Mammals Have a Nose for Danger (Literally)

80beatsBy Eliza StricklandAug 22, 2008 6:42 PM


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A mouse's nose has a cluster of specialized cells that respond to the chemical signals sent out by fellow mice that are in distress, researchers report, meaning that mice can literally smell fear. A lump of nerve cells in the nose tip called the Grueneberg ganglion responds to the "fear pheromones" of imperiled creatures, sending a signal straight to the brain. As Grueneberg ganglia are known to exist in rodents, cats, apes, and humans, researchers say it's likely that the cells perform the same function in all mammals. In a new study, researchers dosed water dishes with mouse alarm pheromones, and put the dishes in cages with both normal mice and mice whose ganglia had been removed. The contrast was very striking, [lead researcher Marie-Christine] Broillet said. "The normal mouse immediately gets scared and goes to the corner of the box and freezes," she said. But mice without the ganglia carried on as before, seemingly unaware of the danger signals. Both groups were able to sniff out cookies hidden in their cages, however, suggesting the altered group's sense of smell was otherwise unaffected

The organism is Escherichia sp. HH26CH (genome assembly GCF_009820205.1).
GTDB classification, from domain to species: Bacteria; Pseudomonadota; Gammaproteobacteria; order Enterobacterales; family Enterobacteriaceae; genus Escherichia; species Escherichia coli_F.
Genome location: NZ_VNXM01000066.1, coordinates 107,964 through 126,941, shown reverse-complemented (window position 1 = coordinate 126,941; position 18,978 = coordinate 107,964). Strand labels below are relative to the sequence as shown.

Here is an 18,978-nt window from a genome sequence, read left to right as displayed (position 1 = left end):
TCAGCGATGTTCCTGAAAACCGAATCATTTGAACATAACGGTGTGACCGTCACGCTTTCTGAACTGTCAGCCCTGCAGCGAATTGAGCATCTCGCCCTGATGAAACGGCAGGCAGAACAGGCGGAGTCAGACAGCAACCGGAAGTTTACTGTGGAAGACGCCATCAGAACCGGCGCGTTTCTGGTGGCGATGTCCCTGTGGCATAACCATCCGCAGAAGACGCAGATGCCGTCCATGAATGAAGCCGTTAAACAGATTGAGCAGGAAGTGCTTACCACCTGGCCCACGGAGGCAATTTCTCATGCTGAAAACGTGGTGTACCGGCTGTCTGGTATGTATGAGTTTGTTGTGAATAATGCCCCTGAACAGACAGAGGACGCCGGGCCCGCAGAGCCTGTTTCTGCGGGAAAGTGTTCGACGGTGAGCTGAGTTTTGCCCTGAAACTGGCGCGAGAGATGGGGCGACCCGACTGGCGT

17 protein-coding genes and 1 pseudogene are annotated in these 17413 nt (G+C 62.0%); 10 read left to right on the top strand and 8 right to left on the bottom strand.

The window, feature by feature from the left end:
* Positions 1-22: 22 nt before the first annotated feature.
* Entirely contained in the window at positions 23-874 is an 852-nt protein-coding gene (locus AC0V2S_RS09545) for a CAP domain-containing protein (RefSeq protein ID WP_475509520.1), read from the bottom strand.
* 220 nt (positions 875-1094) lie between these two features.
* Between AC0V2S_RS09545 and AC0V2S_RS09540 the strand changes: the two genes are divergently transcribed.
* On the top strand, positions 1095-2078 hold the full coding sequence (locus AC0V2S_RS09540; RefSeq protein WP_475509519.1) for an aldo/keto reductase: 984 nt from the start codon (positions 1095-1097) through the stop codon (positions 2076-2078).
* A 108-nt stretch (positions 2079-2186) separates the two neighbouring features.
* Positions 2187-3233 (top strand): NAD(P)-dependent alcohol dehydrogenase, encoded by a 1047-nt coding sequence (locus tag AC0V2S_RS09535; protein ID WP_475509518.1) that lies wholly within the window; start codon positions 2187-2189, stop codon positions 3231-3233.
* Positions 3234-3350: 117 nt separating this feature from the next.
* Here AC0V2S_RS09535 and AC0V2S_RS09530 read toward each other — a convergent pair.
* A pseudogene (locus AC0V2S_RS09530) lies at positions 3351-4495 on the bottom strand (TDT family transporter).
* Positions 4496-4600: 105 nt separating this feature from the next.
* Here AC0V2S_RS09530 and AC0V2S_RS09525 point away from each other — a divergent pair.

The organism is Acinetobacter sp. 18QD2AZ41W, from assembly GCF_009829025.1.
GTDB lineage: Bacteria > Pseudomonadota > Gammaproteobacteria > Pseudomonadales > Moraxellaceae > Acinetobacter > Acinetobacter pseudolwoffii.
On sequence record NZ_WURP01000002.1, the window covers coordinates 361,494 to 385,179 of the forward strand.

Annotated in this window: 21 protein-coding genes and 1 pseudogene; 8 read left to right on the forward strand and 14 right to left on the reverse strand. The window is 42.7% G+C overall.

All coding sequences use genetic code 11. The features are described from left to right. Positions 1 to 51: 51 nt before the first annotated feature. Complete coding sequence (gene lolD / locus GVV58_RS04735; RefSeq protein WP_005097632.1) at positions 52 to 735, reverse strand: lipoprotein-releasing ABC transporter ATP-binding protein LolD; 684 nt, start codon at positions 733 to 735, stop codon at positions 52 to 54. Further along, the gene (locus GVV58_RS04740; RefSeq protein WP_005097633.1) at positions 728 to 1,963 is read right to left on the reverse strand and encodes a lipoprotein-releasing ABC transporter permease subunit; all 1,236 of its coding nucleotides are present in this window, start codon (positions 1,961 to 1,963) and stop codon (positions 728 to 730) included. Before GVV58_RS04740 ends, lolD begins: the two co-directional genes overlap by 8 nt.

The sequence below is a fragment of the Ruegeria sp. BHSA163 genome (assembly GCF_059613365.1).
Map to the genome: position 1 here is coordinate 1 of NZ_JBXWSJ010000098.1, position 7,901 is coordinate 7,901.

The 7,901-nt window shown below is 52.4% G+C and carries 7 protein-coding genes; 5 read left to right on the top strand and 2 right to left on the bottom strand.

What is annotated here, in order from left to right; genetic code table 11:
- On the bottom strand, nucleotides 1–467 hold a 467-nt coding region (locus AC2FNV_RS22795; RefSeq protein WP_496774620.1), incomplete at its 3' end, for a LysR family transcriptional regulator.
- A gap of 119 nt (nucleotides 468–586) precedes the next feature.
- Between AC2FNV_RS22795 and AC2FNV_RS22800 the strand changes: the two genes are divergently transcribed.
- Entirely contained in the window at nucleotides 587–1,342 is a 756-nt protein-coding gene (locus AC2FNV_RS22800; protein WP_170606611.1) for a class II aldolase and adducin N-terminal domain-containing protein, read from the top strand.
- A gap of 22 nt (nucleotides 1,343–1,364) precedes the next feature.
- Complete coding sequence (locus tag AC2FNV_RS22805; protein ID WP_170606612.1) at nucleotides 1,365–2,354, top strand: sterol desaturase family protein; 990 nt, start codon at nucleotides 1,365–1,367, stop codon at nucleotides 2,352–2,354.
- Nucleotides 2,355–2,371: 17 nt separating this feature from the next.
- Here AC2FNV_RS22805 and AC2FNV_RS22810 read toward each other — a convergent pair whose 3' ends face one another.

[National Geographic News].

The findings, reported in the journal Science [subscription required], solve an old puzzle about the function of the Grueneberg ganglion; when it was discovered in 1973 scientists couldn't determine its purpose, and it was then forgotten for over 30 years. Researchers rediscovered the structure

a few years ago when mice were genetically engineered to produce a green fluorescent protein in their neurons, Broillet says. Scientists were surprised to see the clusters of green neurons sitting all alone at the tip of the mice’s noses [Science News].

Warning systems that help animals detect a threat to their own species provide a clear boost in survival odds, so researchers say it makes sense that the ganglia evolved early and are present throughout the mammalian family tree.

Even certain plants release alarm pheromones to produce bitter and astringent tannins, so they can become less appetizing to hungry animals. In modern life, our own response to alarm pheromones might be hard to notice, but it is entirely possible that we still inadvertently react to their presence [Ars Technica].

Image: Science/AAAS

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